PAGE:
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Canada: Crop of ‘Indian potato’ discovered in British Columbia could be world’s oldest garden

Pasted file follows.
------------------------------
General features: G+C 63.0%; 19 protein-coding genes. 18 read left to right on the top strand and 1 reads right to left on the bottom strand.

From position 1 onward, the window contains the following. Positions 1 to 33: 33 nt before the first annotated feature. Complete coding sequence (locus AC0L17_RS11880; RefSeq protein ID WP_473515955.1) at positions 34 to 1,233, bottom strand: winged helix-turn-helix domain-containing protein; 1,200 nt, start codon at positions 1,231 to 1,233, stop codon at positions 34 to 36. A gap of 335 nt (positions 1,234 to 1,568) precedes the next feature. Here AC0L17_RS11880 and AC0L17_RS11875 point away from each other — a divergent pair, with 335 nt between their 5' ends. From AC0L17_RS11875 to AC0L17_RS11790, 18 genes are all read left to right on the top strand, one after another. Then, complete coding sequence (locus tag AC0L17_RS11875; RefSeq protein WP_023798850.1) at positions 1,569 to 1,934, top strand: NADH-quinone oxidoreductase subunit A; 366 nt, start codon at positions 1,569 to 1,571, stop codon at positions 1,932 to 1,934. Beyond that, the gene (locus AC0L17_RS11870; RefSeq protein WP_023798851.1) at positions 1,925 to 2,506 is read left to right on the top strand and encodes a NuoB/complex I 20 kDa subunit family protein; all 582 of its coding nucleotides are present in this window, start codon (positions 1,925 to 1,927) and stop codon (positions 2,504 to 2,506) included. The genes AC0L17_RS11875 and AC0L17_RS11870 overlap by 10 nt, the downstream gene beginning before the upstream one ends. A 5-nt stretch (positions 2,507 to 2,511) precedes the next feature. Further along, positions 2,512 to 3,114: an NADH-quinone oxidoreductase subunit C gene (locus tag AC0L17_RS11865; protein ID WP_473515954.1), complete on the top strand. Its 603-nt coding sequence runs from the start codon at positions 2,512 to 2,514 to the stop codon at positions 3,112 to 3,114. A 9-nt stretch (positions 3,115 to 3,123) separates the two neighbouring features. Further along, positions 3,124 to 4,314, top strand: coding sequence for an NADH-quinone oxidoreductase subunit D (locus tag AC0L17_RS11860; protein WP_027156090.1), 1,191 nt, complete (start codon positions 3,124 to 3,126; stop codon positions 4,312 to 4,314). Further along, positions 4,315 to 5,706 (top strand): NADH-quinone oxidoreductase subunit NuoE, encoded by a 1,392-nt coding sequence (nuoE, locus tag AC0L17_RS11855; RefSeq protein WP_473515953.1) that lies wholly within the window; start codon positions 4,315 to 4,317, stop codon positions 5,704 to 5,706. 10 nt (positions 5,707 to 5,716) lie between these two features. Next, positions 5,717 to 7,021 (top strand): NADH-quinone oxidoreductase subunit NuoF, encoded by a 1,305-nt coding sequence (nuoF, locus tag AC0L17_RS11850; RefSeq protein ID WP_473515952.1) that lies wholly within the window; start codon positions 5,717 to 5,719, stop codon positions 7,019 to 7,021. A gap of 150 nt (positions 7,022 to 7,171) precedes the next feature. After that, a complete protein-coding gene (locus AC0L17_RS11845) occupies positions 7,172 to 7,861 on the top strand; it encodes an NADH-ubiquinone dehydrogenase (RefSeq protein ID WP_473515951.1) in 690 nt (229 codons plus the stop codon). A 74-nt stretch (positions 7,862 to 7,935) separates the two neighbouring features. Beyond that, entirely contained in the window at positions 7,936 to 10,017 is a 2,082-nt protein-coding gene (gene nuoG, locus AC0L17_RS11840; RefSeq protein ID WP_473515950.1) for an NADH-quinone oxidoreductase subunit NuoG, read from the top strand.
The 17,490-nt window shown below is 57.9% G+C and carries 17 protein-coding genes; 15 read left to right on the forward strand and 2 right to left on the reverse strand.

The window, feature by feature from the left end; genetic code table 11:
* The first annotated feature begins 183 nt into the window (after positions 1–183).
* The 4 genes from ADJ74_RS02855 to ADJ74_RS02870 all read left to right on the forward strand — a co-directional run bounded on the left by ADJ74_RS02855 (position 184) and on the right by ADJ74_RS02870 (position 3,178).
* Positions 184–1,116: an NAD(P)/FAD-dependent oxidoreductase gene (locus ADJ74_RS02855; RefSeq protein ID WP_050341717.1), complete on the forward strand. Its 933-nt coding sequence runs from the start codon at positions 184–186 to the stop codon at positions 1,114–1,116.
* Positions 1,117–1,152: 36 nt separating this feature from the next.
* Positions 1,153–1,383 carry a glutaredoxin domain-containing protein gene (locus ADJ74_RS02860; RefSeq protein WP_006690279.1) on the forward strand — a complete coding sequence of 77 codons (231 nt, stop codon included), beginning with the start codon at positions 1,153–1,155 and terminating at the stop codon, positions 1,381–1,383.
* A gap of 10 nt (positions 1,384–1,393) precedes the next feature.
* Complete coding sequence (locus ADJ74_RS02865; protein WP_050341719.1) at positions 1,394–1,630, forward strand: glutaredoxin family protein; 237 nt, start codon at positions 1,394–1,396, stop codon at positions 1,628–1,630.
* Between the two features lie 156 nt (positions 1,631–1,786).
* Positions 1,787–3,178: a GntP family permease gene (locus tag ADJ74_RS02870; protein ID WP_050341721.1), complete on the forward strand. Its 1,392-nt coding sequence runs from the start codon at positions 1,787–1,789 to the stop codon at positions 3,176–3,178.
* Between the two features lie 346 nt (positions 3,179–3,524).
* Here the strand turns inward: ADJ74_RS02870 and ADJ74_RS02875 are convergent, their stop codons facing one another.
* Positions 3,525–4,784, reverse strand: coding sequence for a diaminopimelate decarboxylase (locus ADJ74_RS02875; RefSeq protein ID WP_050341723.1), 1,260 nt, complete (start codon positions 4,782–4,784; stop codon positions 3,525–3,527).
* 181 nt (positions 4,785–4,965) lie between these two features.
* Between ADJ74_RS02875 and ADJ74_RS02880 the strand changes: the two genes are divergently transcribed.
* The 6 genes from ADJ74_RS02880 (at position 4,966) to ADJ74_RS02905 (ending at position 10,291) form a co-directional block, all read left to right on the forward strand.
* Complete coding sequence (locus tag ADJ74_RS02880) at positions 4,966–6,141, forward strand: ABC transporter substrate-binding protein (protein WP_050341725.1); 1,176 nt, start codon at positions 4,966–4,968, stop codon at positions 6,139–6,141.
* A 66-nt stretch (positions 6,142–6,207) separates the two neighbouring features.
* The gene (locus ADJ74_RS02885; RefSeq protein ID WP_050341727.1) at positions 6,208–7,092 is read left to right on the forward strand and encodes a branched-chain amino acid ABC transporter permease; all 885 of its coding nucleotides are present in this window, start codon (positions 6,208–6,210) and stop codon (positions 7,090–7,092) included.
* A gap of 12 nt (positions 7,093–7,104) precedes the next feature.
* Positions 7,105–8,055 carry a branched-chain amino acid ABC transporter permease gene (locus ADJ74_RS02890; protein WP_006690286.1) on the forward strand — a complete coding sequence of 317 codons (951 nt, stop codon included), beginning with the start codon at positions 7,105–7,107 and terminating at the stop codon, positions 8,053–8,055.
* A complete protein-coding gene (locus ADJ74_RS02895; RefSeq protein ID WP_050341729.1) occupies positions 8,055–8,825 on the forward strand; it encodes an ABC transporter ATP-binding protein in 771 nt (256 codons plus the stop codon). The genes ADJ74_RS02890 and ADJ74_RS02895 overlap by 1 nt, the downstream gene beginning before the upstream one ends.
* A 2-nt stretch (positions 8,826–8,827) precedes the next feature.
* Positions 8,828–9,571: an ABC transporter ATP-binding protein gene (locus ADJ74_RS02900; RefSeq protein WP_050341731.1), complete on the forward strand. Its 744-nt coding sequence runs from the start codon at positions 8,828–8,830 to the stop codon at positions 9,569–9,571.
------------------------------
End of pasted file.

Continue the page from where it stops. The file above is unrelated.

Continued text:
Archaeologists have uncovered what could be the world¿s oldest surviving garden, built by hunter-gatherers. The evidence is a 3,800-year-old garden in British Columbia, Canada with its own rock wall, wooden digging tools and the remains of a crop known as the ¿Indian potato'Archaeologists have uncovered what could be the world’s oldest surviving garden, built by hunter-gatherers. In between stalking animals and fishing for dinner, it seems our fierce ancestors were discovering the joys of their own vegetable patch. The evidence is a 3,800-year-old garden in British Columbia, Canada with its own rock wall, wooden digging tools and the remains of a crop known as the ‘Indian potato’. Thousands of years before Alan Titchmarsh and the many gardening tips on television and in books, the techniques used in the late Holocene period were surprisingly similar to those used now, according to the findings. Hunter-gatherers may not have had trowels, but they figured out how to make their own wooden digging sticks, with fire-hardened ends. More

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